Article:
Train Your Dog to Take Treats Gently

By Marion C'Neil CPDT-KA, CTDI

Dogs who are highly treat-motivated can be very difficult to reward without losing a finger. Large dogs and puppies often don’t know their own strength. That’s why it’s critical that the very first thing any dog learns is how to take a treat gently. I tell my clients that treat delivery is important. If you bend your knees, then quickly pop the treat to the lips it will keep your dog from jumping to meet your hand. Teaching “be nice” is a very important command in training. Some people also say “easy”, “gentle” or “calm”.

A hungry dog rarely has the patience for learning (just like kids) if his stomach is grumbling. So feed your dog and then wait 30 minutes before trying to work with him. Hold a treat in the palm of your hand much like you would give a treat to a horse. The goal is to be able to cut off access to the treat quickly if he tries to snap it. Close your fist around the treat and let him sniff. The goal is to let him know you have a treat without officially offering it. Say “be nice” as you do so.

If your dog is highly food-motivated, he might lick or even “mouth” your hand - if he attempts to bite or snap at you, see below. This is a no-no. Simply remove your hand until he calms down. Once he has accepted that you won’t be offering the treat, you can show it to him again.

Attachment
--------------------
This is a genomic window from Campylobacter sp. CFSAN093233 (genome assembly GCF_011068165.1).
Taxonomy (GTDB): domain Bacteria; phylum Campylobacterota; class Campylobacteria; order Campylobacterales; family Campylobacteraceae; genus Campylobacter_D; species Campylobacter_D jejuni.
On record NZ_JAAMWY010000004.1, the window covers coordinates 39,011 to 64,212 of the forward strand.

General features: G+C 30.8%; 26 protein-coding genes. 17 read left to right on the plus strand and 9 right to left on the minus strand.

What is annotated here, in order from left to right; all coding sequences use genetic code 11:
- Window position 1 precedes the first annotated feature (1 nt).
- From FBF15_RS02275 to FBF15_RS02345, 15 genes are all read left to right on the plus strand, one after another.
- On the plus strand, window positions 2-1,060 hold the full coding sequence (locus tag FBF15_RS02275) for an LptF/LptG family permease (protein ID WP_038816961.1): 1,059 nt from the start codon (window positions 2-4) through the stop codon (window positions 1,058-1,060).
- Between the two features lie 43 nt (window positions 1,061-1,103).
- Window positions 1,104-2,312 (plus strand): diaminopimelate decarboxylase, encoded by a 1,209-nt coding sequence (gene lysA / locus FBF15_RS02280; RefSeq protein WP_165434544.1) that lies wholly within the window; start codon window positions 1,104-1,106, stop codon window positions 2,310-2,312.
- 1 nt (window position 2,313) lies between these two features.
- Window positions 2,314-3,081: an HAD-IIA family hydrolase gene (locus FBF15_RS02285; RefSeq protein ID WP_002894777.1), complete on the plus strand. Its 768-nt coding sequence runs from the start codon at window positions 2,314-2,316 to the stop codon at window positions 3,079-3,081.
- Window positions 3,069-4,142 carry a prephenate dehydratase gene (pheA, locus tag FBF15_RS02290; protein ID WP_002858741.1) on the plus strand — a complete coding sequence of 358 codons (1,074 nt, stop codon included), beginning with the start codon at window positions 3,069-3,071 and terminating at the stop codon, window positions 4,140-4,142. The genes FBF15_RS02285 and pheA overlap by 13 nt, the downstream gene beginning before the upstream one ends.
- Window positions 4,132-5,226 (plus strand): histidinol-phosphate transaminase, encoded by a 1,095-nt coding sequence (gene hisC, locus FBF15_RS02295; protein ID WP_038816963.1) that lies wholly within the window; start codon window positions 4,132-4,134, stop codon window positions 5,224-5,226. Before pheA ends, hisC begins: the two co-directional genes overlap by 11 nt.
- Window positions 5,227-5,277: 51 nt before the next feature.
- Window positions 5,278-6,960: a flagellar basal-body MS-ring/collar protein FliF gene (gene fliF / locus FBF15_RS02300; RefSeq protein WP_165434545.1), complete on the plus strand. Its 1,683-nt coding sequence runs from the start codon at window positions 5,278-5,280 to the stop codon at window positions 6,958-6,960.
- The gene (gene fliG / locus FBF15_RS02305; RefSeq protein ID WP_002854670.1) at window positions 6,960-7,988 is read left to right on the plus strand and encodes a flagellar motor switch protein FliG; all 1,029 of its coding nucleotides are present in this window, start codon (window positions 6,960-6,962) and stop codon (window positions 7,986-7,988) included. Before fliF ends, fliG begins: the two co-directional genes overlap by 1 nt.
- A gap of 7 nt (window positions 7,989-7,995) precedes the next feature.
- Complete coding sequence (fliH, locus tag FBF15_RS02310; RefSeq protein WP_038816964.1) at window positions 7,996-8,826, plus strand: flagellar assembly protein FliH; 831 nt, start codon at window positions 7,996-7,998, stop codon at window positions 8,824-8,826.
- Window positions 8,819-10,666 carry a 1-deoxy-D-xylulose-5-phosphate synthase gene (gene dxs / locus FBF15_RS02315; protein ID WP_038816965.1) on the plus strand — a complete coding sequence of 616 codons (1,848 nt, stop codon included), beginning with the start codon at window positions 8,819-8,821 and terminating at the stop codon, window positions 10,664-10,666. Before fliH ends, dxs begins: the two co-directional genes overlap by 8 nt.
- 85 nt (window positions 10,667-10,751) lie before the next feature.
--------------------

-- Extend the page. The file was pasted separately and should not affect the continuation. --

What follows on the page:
For Highly Treat-Motivated Dogs

Occasionally, you will find that your dog does not respond to the treat in hand trick or he might be more reactive than most dogs. If this is the case, you’ll want to take a different approach.

1. Put a bit of peanut butter on a big metal spoon, and then place the treat in the peanut butter.

2. Offer the treat to your dog and say “be nice.”

3. As soon as you see your dog becoming too aggressive in taking the treat, pull the spoon away. The peanut butter acts as a stabilizer so the treat doesn’t fall off when you offer it to him.

4. Repeat this activity using the “be nice” command until he has calmed enough to take it gently.

Training a dog to take a treat gently takes practice. The goal is for your dog to realize that he will not receive a treat unless he takes it gently.

Tags
Blinklist!Blogmarks!BlinkBits!Ask!

New Classes Starting:

Puppy I Manners                  8/17 Thu. 6:00 p.m.                  Sorry this class is full.

Puppy II Manners                 8//19 Sat. 12:30 p.m.

Teenrover/Adult-Manners  8/26 Sat. 1:30 p.m.

Puppy I Manners                 8/31 Thu. 7:30 p.m.

Check the calendar for more scheduled classes!